Buying a gun for someone else is a crime, and there’s a new program being rolled out in Philadelphia that is geared toward stopping those straw purchases through education. Operation LIPSTICK (Ladies Involved in Putting a Stop to Inner-City Killing) will target the women who are most likely to engage in the illegal activity by informing them of the consequences.
‘We ensure that women know the truth,’ said Tamia Rashima-Jordan, executive director of Operation LIPSTICK. ‘Buying, hiding or holding a gun for someone who can’t own guns legally is a serious crime that fuels neighborhood gun violence, mass incarceration, trauma, injury and death.’
Operation LIPSTICK comes to Philadelphia for the first time thanks to a $123,000 grant from Attorney General Josh Shapiro’s Office. The coalition will partner with the violence prevention and intervention organization Mothers in Charge to educate women and share data with the attorney general’s office.
Pennsylvania’s Attorney General is a big fan of all kinds of gun control proposals, but in this case, it’s not about putting a new law on the books, it’s about making potential straw buyers aware of the consequences.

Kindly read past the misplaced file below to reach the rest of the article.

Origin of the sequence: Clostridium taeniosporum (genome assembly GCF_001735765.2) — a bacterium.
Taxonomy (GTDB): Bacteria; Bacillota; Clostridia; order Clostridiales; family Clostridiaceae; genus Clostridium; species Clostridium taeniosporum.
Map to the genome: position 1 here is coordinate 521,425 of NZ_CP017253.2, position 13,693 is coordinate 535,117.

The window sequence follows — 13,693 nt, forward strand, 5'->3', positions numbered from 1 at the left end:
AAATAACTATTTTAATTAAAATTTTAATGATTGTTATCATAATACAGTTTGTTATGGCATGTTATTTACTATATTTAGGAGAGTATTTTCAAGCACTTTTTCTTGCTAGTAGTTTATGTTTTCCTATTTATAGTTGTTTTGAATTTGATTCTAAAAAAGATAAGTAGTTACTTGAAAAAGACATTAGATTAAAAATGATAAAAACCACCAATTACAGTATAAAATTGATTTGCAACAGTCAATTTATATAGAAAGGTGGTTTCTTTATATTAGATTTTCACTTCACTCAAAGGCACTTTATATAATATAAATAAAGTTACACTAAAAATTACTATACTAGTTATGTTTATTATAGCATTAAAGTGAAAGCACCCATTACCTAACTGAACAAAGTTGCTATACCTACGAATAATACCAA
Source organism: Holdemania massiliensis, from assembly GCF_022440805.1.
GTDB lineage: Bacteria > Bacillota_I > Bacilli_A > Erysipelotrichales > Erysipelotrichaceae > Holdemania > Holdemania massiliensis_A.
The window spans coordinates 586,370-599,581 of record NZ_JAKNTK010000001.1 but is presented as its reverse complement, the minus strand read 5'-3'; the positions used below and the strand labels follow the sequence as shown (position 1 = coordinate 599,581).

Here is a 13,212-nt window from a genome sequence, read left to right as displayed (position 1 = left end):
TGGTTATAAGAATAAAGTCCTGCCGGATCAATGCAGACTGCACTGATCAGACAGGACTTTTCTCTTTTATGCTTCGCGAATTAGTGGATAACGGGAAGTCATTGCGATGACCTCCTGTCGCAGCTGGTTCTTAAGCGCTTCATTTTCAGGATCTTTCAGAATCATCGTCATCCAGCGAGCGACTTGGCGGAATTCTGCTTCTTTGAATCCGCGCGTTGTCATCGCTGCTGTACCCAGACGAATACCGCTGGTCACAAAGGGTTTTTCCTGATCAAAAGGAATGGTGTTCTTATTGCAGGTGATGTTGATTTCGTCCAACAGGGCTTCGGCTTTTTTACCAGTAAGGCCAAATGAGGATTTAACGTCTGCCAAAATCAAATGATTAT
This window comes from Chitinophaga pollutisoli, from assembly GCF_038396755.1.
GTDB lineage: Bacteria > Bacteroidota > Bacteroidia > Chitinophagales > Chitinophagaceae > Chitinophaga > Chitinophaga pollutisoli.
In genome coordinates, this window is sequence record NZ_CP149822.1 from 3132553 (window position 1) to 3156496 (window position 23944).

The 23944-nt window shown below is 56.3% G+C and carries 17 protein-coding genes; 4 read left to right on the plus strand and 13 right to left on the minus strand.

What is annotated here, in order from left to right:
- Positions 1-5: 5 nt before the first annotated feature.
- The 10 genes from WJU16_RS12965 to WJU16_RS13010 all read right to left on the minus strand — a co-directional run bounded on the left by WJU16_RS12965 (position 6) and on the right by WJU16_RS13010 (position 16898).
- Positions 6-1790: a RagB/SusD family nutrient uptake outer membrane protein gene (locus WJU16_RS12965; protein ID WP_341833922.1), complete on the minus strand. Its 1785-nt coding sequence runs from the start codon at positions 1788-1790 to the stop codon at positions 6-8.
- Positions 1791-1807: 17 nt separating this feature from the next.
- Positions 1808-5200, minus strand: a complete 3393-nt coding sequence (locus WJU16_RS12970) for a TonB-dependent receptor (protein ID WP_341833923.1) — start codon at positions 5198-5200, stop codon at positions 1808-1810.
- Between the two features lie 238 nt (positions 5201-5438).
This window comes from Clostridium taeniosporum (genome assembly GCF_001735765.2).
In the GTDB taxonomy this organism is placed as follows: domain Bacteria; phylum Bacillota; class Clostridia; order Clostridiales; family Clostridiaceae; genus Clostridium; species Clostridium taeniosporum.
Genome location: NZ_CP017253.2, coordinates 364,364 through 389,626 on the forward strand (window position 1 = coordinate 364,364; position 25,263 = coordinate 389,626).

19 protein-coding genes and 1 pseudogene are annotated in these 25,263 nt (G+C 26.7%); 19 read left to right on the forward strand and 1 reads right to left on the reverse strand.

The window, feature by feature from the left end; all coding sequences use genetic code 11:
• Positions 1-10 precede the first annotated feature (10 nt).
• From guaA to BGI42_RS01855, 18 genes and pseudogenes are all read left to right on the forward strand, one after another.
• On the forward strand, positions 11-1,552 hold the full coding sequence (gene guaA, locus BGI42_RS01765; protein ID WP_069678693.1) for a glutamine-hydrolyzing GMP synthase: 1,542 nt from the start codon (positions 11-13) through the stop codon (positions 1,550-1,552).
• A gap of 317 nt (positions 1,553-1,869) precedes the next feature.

Shapiro said his office opens an average of 25 straw purchasing cases every month. Those convicted of two straw purchases face with a five-year mandatory sentence.
‘Even if you are not the one who pulled the trigger, you will still be held criminally liable if you are the one who supplied the gun to someone who is not supposed to have it,’ he said.
Rashima-Jordan says gun-related crimes committed by women dropped by 33% when a similar program was introduced in Boston, which is a substantial reduction. I hope that AG Shapiro and the ladies behind Operation LIPSTICK will also reach out to the National Shooting Sports Foundation, which runs its own anti-straw purchasing campaign called Don’t Lie For The Other Guy.
There’s one more step the Pennsylvania Attorney General could take if he’s really serious about cracking down on straw purchases, one that also doesn’t involve putting a new law on the books. In Pennsylvania, a straw purchase conviction comes with a mandatory five-year prison sentence, but only after being convicted of at least two purchases. At the federal level, someone convicted of a straw purchase is looking at the possibility of ten years behind bars. Shapiro could and should take a hard line on cases where guns were supplied to the most violent criminals and gang members and refer those cases to the U.S. Attorney in Philadelphia for prosecution in federal court. Education is an important part of deterrence, but education backed up by targeted enforcement can have an even bigger impact on these crimes.